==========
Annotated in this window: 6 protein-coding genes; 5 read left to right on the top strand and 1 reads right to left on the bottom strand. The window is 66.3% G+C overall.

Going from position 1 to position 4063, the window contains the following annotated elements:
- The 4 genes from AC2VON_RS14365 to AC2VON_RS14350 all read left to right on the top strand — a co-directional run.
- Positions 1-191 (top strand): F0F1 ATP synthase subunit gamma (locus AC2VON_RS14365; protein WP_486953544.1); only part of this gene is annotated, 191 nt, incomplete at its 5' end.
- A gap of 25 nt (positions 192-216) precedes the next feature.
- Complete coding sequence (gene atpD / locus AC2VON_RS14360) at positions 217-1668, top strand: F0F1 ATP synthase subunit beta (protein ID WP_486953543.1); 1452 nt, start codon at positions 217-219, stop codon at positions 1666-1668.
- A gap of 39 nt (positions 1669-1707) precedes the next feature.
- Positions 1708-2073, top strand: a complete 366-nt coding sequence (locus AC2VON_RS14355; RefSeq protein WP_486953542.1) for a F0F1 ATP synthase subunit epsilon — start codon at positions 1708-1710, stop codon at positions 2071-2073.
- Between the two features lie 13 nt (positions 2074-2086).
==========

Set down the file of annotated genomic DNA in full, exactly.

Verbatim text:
Annotated in this window: 6 protein-coding genes; 5 read left to right on the top strand and 1 reads right to left on the bottom strand. The window is 66.3% G+C overall.

Going from position 1 to position 4063, the window contains the following annotated elements:
- The 4 genes from AC2VON_RS14365 to AC2VON_RS14350 all read left to right on the top strand — a co-directional run.
- Positions 1-191 (top strand): F0F1 ATP synthase subunit gamma (locus AC2VON_RS14365; protein WP_486953544.1); only part of this gene is annotated, 191 nt, incomplete at its 5' end.
- A gap of 25 nt (positions 192-216) precedes the next feature.
- Complete coding sequence (gene atpD / locus AC2VON_RS14360) at positions 217-1668, top strand: F0F1 ATP synthase subunit beta (protein ID WP_486953543.1); 1452 nt, start codon at positions 217-219, stop codon at positions 1666-1668.
- A gap of 39 nt (positions 1669-1707) precedes the next feature.
- Positions 1708-2073, top strand: a complete 366-nt coding sequence (locus AC2VON_RS14355; RefSeq protein WP_486953542.1) for a F0F1 ATP synthase subunit epsilon — start codon at positions 1708-1710, stop codon at positions 2071-2073.
- Between the two features lie 13 nt (positions 2074-2086).